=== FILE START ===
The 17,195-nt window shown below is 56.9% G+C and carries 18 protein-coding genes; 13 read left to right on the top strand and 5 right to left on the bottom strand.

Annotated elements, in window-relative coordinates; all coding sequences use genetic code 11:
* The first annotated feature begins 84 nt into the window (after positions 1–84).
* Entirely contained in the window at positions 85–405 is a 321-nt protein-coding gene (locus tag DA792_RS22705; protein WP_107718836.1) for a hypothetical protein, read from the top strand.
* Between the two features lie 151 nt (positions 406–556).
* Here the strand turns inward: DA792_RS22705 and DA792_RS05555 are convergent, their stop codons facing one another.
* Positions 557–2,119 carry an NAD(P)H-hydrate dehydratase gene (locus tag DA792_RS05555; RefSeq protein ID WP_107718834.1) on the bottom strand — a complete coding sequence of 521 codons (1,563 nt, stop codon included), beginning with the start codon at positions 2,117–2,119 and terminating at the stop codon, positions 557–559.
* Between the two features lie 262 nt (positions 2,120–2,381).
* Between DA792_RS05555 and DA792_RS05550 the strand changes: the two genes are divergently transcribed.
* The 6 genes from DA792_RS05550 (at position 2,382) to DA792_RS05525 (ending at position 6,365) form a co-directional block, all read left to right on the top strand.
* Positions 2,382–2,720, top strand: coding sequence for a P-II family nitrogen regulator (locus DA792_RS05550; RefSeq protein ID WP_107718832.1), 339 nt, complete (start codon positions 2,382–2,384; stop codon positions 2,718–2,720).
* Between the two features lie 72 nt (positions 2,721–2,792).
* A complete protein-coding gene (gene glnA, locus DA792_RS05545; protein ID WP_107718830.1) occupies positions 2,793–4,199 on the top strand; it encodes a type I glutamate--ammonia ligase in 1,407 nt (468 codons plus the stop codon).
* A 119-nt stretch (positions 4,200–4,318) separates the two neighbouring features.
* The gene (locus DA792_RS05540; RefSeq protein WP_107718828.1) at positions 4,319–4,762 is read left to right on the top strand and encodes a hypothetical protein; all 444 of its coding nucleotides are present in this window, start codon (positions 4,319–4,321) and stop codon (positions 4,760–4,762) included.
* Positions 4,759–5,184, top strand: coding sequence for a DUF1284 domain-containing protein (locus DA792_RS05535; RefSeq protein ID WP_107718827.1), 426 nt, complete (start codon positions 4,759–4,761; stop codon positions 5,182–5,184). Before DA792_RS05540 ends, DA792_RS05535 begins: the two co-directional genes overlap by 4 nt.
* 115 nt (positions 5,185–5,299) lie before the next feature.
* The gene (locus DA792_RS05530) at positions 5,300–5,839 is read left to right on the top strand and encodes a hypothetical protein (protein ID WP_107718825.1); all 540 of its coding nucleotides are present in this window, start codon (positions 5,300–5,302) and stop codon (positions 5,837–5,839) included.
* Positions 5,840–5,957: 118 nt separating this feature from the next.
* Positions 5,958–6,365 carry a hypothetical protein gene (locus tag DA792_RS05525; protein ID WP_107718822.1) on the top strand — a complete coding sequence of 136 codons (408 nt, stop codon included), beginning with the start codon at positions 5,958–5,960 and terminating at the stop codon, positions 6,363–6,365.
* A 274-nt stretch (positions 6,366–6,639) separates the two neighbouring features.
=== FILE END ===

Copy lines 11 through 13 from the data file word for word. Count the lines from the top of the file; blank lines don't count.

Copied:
* Positions 2,382–2,720, top strand: coding sequence for a P-II family nitrogen regulator (locus DA792_RS05550; RefSeq protein ID WP_107718832.1), 339 nt, complete (start codon positions 2,382–2,384; stop codon positions 2,718–2,720).
* Between the two features lie 72 nt (positions 2,721–2,792).
* A complete protein-coding gene (gene glnA, locus DA792_RS05545; protein ID WP_107718830.1) occupies positions 2,793–4,199 on the top strand; it encodes a type I glutamate--ammonia ligase in 1,407 nt (468 codons plus the stop codon).